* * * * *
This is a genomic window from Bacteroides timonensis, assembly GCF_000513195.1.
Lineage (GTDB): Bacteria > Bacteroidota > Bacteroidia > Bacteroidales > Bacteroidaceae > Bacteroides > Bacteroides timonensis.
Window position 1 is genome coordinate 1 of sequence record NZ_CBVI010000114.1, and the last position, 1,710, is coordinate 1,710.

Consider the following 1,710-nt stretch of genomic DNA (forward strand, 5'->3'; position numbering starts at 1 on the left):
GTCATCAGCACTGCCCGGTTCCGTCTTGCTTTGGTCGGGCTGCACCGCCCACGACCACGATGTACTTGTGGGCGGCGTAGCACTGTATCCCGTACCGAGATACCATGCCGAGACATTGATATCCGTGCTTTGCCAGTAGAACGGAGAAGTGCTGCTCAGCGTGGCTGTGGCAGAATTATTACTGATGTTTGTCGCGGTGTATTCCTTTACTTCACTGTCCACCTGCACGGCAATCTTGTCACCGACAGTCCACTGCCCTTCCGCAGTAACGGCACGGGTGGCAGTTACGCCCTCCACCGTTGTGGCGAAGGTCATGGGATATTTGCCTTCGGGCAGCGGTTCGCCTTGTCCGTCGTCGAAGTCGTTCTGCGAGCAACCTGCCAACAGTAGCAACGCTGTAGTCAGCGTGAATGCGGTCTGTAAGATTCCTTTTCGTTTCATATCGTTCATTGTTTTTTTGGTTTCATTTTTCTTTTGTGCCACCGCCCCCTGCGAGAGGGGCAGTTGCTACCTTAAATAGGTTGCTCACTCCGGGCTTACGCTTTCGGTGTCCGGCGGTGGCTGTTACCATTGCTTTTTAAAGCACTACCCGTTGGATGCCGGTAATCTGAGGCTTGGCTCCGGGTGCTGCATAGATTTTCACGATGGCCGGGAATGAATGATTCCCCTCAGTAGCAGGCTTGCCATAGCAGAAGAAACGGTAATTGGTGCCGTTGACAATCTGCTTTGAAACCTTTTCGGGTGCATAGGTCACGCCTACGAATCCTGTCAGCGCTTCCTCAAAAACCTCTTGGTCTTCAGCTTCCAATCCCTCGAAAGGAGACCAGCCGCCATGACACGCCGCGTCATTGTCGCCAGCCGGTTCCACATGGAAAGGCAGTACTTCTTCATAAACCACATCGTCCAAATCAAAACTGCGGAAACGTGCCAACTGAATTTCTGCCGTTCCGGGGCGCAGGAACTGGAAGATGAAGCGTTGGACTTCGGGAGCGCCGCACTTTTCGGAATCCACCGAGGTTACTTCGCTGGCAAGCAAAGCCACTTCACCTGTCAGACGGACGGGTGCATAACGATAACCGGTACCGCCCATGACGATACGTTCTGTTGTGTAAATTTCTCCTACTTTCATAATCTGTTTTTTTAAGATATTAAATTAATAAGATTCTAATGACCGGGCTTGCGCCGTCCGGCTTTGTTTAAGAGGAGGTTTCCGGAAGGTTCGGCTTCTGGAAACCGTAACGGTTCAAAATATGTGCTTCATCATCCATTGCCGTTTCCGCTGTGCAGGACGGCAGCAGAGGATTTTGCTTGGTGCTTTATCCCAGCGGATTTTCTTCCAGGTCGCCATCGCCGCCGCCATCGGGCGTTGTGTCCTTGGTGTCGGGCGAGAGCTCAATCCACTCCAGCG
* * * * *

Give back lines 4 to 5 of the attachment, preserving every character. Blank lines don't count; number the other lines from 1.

Consider the following 1,710-nt stretch of genomic DNA (forward strand, 5'->3'; position numbering starts at 1 on the left):
GTCATCAGCACTGCCCGGTTCCGTCTTGCTTTGGTCGGGCTGCACCGCCCACGACCACGATGTACTTGTGGGCGGCGTAGCACTGTATCCCGTACCGAGATACCATGCCGAGACATTGATATCCGTGCTTTGCCAGTAGAACGGAGAAGTGCTGCTCAGCGTGGCTGTGGCAGAATTATTACTGATGTTTGTCGCGGTGTATTCCTTTACTTCACTGTCCACCTGCACGGCAATCTTGTCACCGACAGTCCACTGCCCTTCCGCAGTAACGGCACGGGTGGCAGTTACGCCCTCCACCGTTGTGGCGAAGGTCATGGGATATTTGCCTTCGGGCAGCGGTTCGCCTTGTCCGTCGTCGAAGTCGTTCTGCGAGCAACCTGCCAACAGTAGCAACGCTGTAGTCAGCGTGAATGCGGTCTGTAAGATTCCTTTTCGTTTCATATCGTTCATTGTTTTTTTGGTTTCATTTTTCTTTTGTGCCACCGCCCCCTGCGAGAGGGGCAGTTGCTACCTTAAATAGGTTGCTCACTCCGGGCTTACGCTTTCGGTGTCCGGCGGTGGCTGTTACCATTGCTTTTTAAAGCACTACCCGTTGGATGCCGGTAATCTGAGGCTTGGCTCCGGGTGCTGCATAGATTTTCACGATGGCCGGGAATGAATGATTCCCCTCAGTAGCAGGCTTGCCATAGCAGAAGAAACGGTAATTGGTGCCGTTGACAATCTGCTTTGAAACCTTTTCGGGTGCATAGGTCACGCCTACGAATCCTGTCAGCGCTTCCTCAAAAACCTCTTGGTCTTCAGCTTCCAATCCCTCGAAAGGAGACCAGCCGCCATGACACGCCGCGTCATTGTCGCCAGCCGGTTCCACATGGAAAGGCAGTACTTCTTCATAAACCACATCGTCCAAATCAAAACTGCGGAAACGTGCCAACTGAATTTCTGCCGTTCCGGGGCGCAGGAACTGGAAGATGAAGCGTTGGACTTCGGGAGCGCCGCACTTTTCGGAATCCACCGAGGTTACTTCGCTGGCAAGCAAAGCCACTTCACCTGTCAGACGGACGGGTGCATAACGATAACCGGTACCGCCCATGACGATACGTTCTGTTGTGTAAATTTCTCCTACTTTCATAATCTGTTTTTTTAAGATATTAAATTAATAAGATTCTAATGACCGGGCTTGCGCCGTCCGGCTTTGTTTAAGAGGAGGTTTCCGGAAGGTTCGGCTTCTGGAAACCGTAACGGTTCAAAATATGTGCTTCATCATCCATTGCCGTTTCCGCTGTGCAGGACGGCAGCAGAGGATTTTGCTTGGTGCTTTATCCCAGCGGATTTTCTTCCAGGTCGCCATCGCCGCCGCCATCGGGCGTTGTGTCCTTGGTGTCGGGCGAGAGCTCAATCCACTCCAGCG